We may understand the nature of low mobility patterns in Russia better if we look into the country’s past. In the Soviet times the vastness of the territory and the need to develop distant regions forced the government of the USSR to use planned approach to mass relocation. These state programs for moving people across the country were supported by strong propaganda. The romantic spirit of the new territories’ discoverers who were overcoming difficulties, neglect hard living conditions and despite all obstacles achieve “victories of labor”, was constantly promoted in mass media. The fact of going to the site where a new town, factory or railroad was constructed started to be treated as a heroic, highly moral and patriotic act. Such people were featured in newspapers, in TV specials; they became heroes in songs, poems and even theatrical productions. Besides ideological, financial motivators were also used including regional salary indices and the preferential treatment with regard to getting a new apartment. It was in this way that most major regional industrial enterprises were staffed in the North, in Siberia and in the Far East, where these enterprises became the core of newly built cities such as Norilsk. Bratsk, Nizhnevartovsk, Tynda and many others.

On the other hand, the Soviet government made enormous efforts to curb the free migration of people from one region into another, as well as the competition for talent between enterprises. As recently as the mid-sixties peasants (or collective farmers, as they were called) had no passports and thus could not apply for a job in the cities. There was a strict ban on employing anyone who did not have local registration, or "propiska". The regulations concerning “propiska” were kept secret and related claims were not accepted by courts. In other words, except moving to the close relatives’ location, a person had no right to choose where to live.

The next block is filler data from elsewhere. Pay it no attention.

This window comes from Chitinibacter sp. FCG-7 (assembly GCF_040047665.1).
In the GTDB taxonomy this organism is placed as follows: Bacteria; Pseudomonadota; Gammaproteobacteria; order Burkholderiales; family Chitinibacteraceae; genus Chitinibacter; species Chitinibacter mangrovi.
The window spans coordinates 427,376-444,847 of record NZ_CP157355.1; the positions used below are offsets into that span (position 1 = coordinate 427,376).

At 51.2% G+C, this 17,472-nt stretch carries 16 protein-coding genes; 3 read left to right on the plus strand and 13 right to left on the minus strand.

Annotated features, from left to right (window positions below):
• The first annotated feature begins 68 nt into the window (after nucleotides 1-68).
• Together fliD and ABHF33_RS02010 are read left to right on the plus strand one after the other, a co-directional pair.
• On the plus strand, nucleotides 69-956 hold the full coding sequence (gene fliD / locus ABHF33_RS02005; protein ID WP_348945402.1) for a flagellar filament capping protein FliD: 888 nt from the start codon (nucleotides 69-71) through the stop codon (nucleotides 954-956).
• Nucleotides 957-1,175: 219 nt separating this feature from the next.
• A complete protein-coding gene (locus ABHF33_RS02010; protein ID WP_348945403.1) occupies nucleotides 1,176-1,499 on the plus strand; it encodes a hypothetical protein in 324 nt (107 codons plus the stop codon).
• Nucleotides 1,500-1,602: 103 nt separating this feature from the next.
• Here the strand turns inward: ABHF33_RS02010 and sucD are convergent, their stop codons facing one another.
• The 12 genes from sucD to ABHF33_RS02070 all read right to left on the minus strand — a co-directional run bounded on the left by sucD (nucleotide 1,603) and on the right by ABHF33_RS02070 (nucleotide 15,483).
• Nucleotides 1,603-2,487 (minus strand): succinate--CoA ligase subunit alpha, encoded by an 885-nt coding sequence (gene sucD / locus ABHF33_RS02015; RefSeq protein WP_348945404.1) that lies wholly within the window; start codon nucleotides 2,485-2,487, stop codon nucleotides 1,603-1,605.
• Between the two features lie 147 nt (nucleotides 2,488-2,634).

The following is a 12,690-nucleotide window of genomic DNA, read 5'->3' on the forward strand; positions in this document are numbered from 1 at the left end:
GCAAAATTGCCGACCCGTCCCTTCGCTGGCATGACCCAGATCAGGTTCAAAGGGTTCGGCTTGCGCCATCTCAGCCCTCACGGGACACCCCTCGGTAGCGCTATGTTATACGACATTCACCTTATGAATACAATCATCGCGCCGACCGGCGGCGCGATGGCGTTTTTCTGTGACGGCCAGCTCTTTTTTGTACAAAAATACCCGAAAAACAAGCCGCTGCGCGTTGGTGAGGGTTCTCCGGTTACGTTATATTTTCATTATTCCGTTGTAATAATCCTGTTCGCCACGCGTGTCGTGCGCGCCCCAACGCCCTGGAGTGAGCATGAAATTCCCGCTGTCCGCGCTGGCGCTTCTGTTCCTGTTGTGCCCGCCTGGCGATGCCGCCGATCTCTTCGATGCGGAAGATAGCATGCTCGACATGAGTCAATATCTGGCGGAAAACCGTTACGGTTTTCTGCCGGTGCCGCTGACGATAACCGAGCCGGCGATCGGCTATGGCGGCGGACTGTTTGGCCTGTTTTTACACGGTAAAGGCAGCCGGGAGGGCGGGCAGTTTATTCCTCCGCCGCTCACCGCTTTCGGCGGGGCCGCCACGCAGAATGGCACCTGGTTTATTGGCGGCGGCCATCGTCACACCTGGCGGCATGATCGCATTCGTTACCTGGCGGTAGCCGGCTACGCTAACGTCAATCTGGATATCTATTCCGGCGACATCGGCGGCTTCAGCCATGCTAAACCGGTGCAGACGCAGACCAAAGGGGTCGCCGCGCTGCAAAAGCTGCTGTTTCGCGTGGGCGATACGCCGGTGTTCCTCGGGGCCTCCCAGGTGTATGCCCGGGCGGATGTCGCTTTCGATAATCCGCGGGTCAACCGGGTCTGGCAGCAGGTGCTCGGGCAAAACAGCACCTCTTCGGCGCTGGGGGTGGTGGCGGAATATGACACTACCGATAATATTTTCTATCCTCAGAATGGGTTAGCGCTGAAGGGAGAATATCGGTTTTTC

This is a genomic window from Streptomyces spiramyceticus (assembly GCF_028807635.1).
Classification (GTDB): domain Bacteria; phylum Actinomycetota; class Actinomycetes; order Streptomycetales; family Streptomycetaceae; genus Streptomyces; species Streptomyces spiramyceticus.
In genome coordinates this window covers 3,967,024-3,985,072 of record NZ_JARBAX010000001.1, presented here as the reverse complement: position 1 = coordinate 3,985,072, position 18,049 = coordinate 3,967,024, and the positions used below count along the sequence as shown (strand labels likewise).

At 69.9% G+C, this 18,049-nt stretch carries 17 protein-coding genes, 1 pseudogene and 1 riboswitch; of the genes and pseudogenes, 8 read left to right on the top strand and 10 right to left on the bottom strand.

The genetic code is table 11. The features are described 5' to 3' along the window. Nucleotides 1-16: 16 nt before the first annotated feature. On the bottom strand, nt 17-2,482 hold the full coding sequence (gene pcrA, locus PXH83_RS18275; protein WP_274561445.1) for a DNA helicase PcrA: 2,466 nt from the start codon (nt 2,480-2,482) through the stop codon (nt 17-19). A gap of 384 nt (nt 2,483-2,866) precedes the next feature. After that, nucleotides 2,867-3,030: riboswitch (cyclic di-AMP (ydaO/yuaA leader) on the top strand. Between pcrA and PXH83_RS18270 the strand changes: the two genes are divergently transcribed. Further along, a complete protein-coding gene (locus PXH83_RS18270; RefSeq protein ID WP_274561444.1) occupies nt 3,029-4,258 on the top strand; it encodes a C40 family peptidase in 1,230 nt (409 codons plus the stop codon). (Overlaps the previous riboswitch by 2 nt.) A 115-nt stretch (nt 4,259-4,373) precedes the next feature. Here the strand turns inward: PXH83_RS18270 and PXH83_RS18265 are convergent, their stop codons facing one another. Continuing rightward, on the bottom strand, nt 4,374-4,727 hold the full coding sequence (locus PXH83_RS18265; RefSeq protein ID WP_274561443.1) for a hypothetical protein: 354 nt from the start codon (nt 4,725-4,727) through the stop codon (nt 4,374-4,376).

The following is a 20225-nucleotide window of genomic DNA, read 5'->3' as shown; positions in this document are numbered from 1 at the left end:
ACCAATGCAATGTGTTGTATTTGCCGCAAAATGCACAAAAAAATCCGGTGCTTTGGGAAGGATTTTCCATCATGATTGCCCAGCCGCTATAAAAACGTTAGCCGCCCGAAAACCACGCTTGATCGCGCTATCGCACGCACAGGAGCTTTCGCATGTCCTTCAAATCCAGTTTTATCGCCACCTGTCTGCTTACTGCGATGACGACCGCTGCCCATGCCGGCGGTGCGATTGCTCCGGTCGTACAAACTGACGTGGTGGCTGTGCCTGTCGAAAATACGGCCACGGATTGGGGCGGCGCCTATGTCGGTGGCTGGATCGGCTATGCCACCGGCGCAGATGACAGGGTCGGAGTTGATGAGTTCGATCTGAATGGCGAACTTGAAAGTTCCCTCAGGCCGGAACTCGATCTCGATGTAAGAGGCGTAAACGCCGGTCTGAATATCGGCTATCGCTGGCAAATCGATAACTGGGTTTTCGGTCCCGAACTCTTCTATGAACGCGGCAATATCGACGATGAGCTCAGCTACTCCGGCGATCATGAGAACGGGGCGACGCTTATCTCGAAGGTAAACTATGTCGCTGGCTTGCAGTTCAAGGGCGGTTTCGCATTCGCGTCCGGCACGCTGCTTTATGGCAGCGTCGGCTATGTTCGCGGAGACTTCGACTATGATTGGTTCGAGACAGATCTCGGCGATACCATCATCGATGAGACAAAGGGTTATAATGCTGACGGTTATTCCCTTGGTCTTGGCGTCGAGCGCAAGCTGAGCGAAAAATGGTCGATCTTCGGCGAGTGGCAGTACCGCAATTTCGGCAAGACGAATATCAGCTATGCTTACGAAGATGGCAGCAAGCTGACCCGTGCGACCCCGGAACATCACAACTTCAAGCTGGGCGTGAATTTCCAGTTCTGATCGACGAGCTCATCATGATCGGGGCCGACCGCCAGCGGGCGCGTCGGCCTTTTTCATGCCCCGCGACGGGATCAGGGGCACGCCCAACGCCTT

Graduates from institutes and universities had to go through obligatory "job allocation", pre-scribed as his place of work for 3 years after graduation by the state commission. Top managers were relocated only upon the decree of the regional party bodies or respective ministries. These “leaders” were exempt from general rules regulating registration and housing allocation and received “special” treatment.

In summary, the Soviet state in its human resources strategy treated the country as one huge corporation. Although it may seem surprising, we can find similarity to this approach in several big multinational companies operating in Russia today for example, Coca-Cola, which strives to manage the relocation of employees within the company and counteracts attempts of specific departments to compete for talent, manages compensation and careers.

Most of this is history now. Yet habits linger longer in people’s behavior than the realities which produced them. And one should keep this in mind when dealing with relocation.